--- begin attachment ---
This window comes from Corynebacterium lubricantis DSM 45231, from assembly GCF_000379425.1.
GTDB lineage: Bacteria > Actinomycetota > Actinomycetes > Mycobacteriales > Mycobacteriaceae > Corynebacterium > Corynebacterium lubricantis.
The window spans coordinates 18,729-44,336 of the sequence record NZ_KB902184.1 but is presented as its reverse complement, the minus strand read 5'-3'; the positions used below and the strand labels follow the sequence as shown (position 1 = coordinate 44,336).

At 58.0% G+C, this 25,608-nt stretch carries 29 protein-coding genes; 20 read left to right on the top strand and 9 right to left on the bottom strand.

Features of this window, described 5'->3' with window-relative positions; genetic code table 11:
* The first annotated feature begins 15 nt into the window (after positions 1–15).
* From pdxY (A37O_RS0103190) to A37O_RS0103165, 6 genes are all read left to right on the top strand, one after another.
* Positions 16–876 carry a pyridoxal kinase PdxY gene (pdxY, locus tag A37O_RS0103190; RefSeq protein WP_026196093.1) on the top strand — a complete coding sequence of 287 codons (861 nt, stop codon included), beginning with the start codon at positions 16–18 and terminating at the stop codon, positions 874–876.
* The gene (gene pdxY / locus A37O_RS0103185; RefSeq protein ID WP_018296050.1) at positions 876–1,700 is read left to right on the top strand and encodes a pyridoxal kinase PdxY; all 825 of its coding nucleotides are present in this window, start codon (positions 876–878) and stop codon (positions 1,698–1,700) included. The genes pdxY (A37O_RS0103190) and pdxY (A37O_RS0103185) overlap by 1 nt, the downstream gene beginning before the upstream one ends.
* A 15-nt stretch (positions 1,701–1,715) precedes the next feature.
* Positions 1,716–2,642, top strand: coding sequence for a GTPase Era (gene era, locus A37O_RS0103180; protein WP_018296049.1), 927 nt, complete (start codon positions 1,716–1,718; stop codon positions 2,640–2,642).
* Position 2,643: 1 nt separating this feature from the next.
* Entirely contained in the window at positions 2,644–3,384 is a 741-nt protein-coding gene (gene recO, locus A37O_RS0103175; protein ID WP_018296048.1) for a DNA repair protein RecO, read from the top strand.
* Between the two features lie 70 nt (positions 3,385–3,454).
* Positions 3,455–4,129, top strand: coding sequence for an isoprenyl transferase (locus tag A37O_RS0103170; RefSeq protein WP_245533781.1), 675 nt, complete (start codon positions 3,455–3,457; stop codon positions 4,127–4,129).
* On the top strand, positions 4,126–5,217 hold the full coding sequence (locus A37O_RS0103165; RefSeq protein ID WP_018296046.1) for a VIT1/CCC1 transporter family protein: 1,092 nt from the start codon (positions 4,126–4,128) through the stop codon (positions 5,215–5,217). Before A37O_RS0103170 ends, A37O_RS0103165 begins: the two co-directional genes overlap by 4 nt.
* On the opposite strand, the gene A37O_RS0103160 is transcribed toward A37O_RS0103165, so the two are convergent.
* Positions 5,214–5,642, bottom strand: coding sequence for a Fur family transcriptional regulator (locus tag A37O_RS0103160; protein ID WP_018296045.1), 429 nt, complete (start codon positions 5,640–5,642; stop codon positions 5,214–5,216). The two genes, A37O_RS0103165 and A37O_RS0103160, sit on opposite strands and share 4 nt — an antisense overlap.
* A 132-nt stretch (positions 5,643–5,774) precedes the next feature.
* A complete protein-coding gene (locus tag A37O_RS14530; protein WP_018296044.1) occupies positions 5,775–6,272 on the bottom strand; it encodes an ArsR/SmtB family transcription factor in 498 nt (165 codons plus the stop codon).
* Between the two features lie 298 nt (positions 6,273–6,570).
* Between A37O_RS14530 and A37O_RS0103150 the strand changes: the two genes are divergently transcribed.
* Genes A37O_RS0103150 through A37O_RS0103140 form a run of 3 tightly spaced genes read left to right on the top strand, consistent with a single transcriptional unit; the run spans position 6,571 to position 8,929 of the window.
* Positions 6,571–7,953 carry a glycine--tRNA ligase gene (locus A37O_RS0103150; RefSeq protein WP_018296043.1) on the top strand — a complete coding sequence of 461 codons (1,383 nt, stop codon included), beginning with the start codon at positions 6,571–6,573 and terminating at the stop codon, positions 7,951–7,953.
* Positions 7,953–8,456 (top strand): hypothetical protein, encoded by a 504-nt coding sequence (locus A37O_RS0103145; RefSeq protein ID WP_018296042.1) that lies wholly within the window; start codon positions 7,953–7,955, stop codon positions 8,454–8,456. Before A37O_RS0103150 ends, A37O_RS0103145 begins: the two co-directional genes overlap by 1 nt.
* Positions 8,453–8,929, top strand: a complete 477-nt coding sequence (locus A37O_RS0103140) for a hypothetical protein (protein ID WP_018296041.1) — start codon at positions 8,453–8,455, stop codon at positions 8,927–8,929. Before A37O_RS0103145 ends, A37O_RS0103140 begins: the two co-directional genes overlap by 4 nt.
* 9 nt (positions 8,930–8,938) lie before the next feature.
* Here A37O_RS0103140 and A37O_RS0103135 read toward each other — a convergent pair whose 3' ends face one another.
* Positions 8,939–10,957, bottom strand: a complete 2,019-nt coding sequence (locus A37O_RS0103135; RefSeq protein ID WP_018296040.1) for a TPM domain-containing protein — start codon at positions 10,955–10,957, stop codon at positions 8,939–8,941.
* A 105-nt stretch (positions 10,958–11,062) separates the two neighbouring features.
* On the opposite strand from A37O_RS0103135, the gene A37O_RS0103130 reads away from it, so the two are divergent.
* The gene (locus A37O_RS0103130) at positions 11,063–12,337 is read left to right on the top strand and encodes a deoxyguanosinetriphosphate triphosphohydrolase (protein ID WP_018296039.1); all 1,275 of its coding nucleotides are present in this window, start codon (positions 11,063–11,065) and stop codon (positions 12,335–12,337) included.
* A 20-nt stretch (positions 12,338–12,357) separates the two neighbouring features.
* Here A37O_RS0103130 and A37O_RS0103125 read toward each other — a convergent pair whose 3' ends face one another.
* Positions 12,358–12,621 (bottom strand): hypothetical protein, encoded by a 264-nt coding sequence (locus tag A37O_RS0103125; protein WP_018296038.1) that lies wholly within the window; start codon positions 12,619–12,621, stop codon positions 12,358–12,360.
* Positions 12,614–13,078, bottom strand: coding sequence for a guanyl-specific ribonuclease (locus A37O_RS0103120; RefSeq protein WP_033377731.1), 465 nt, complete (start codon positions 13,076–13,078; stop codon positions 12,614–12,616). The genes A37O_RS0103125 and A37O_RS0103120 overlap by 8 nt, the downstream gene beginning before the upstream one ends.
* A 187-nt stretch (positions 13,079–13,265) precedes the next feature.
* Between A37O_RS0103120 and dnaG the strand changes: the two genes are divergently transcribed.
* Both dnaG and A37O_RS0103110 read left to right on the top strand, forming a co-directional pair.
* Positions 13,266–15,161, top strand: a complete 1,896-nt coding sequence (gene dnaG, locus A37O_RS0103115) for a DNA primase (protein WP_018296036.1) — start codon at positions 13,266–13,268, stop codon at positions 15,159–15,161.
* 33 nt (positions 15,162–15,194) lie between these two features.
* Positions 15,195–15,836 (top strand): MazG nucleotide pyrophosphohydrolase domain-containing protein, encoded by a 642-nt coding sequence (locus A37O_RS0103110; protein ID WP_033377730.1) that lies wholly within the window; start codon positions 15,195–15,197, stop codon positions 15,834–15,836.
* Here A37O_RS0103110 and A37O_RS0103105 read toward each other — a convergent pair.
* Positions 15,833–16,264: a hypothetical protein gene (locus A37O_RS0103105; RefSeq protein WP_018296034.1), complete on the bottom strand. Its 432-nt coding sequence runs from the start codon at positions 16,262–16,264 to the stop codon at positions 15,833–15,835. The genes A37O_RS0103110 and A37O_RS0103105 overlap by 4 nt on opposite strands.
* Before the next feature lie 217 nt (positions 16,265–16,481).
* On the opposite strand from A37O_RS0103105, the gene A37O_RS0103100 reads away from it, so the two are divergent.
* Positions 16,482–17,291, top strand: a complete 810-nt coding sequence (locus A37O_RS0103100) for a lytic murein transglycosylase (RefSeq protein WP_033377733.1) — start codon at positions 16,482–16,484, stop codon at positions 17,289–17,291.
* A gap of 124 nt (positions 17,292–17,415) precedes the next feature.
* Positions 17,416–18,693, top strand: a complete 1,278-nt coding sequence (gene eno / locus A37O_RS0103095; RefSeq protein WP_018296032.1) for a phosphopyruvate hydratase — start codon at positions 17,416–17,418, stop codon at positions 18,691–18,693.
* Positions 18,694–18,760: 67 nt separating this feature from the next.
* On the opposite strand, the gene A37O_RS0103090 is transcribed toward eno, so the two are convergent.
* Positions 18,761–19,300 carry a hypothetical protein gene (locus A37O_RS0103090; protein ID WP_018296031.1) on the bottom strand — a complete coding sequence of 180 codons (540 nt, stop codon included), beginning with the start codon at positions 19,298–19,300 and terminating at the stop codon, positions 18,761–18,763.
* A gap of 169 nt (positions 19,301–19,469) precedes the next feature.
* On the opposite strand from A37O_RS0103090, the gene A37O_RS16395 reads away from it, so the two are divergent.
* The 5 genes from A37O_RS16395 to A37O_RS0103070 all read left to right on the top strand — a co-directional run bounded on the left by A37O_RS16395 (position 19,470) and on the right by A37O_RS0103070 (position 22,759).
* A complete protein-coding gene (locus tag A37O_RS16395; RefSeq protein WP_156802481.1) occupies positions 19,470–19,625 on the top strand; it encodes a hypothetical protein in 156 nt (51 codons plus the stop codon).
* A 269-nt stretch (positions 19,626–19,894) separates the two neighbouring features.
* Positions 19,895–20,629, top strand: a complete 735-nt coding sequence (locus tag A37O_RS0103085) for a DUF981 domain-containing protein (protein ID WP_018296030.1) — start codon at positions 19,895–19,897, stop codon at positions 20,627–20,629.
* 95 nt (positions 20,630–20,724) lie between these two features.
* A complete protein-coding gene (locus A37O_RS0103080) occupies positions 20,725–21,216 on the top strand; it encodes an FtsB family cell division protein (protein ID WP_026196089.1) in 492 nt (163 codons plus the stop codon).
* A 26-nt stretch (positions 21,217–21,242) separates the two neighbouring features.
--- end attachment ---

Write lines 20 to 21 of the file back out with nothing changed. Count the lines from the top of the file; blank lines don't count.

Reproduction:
* A complete protein-coding gene (locus tag A37O_RS14530; protein WP_018296044.1) occupies positions 5,775–6,272 on the bottom strand; it encodes an ArsR/SmtB family transcription factor in 498 nt (165 codons plus the stop codon).
* Between the two features lie 298 nt (positions 6,273–6,570).